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An engrossing memoir as well as a lively treatise on what extraordinary grace under extraordinary pressure looks like.

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BECOMING

The former first lady opens up about her early life, her journey to the White House, and the eight history-making years that followed.

It’s not surprising that Obama grew up a rambunctious kid with a stubborn streak and an “I’ll show you” attitude. After all, it takes a special kind of moxie to survive being the first African-American FLOTUS—and not only survive, but thrive. For eight years, we witnessed the adversity the first family had to face, and now we get to read what it was really like growing up in a working-class family on Chicago’s South Side and ending up at the world’s most famous address. As the author amply shows, her can-do attitude was daunted at times by racism, leaving her wondering if she was good enough. Nevertheless, she persisted, graduating from Chicago’s first magnet high school, Princeton, and Harvard Law School, and pursuing careers in law and the nonprofit world. With her characteristic candor and dry wit, she recounts the story of her fateful meeting with her future husband. Once they were officially a couple, her feelings for him turned into a “toppling blast of lust, gratitude, fulfillment, wonder.” But for someone with a “natural resistance to chaos,” being the wife of an ambitious politician was no small feat, and becoming a mother along the way added another layer of complexity. Throw a presidential campaign into the mix, and even the most assured woman could begin to crack under the pressure. Later, adjusting to life in the White House was a formidable challenge for the self-described “control freak”—not to mention the difficulty of sparing their daughters the ugly side of politics and preserving their privacy as much as possible. Through it all, Obama remained determined to serve with grace and help others through initiatives like the White House garden and her campaign to fight childhood obesity. And even though she deems herself “not a political person,” she shares frank thoughts about the 2016 election.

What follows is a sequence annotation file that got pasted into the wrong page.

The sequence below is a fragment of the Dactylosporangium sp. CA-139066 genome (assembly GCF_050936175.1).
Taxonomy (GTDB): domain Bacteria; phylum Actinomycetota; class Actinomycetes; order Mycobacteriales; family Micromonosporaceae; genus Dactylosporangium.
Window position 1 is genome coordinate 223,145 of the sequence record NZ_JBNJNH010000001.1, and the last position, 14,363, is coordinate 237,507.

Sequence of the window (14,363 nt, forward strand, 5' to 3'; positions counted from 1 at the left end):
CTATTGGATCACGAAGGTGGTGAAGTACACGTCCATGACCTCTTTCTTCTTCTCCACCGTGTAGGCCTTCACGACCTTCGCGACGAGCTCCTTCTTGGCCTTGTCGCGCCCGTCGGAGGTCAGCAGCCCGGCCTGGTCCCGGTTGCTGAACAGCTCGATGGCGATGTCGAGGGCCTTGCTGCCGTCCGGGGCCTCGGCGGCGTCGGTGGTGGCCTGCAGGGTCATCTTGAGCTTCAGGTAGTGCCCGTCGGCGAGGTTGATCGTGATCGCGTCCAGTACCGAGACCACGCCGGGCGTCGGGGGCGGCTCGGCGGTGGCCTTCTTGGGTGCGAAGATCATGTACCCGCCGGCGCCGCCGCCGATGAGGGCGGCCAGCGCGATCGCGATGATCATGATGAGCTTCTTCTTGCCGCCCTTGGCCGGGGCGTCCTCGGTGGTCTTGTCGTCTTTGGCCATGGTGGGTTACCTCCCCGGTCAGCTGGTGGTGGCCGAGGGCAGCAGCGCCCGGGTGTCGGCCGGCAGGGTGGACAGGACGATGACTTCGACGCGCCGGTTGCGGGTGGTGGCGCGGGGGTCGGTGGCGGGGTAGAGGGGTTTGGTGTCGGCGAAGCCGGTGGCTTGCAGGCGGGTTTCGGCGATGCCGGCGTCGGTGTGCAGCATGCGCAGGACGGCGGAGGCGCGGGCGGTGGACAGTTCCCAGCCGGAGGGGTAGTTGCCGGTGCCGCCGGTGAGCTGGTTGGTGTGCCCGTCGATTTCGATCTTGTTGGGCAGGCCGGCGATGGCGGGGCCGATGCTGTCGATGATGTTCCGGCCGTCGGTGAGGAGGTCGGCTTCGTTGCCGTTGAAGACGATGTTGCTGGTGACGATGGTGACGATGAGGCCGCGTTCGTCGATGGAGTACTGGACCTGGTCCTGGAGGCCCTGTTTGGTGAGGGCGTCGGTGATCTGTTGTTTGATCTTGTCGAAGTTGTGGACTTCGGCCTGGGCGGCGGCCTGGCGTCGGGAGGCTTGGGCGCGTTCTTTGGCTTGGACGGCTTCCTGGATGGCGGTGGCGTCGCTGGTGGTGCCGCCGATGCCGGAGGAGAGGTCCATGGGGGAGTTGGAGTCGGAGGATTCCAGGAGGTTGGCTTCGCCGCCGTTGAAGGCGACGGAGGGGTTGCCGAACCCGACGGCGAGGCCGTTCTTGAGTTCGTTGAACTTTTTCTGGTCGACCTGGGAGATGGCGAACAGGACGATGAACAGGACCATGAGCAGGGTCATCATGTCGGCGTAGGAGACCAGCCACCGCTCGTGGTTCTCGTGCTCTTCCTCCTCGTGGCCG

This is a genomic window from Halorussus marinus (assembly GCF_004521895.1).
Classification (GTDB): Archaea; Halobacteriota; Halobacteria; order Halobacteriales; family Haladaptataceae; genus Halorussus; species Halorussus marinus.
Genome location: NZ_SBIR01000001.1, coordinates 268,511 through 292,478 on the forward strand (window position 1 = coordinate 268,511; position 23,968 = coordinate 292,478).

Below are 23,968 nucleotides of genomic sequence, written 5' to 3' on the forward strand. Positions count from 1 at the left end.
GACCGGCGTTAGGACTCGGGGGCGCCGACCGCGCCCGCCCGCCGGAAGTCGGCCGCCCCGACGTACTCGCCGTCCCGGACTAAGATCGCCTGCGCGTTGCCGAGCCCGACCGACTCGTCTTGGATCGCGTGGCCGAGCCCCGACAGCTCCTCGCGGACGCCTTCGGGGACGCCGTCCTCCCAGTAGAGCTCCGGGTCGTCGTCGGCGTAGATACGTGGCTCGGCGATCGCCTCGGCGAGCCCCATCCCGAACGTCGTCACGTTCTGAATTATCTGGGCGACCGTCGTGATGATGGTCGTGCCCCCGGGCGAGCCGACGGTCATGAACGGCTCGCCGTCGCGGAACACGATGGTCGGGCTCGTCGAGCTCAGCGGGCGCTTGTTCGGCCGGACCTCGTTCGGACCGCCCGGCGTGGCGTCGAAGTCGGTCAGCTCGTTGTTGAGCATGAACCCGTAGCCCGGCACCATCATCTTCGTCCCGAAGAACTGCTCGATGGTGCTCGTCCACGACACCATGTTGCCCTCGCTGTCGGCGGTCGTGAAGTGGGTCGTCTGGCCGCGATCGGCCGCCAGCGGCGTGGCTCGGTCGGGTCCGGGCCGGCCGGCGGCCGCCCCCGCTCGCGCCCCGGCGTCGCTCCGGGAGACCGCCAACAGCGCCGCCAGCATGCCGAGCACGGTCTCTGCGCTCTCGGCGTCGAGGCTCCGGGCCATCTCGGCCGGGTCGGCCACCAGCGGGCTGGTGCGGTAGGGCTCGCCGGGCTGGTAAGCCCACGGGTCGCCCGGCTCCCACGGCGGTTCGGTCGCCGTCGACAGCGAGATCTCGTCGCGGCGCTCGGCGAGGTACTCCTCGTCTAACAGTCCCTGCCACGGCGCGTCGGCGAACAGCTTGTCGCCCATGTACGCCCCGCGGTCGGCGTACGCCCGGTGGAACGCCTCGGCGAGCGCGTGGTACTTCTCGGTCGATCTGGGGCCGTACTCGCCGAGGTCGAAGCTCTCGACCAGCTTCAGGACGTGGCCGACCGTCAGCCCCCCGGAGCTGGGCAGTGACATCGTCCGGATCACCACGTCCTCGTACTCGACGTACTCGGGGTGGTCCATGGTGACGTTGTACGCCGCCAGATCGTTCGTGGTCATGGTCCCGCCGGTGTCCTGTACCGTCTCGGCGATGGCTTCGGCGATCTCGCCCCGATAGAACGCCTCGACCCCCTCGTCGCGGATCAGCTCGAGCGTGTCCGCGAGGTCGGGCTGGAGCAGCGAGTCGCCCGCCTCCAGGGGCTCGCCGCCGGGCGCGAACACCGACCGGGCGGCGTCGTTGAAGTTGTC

An engrossing memoir as well as a lively treatise on what extraordinary grace under extraordinary pressure looks like.

Pub Date: Nov. 13, 2018

ISBN: 978-1-5247-6313-8

Page Count: 448

Publisher: Crown

Review Posted Online: Nov. 30, 2018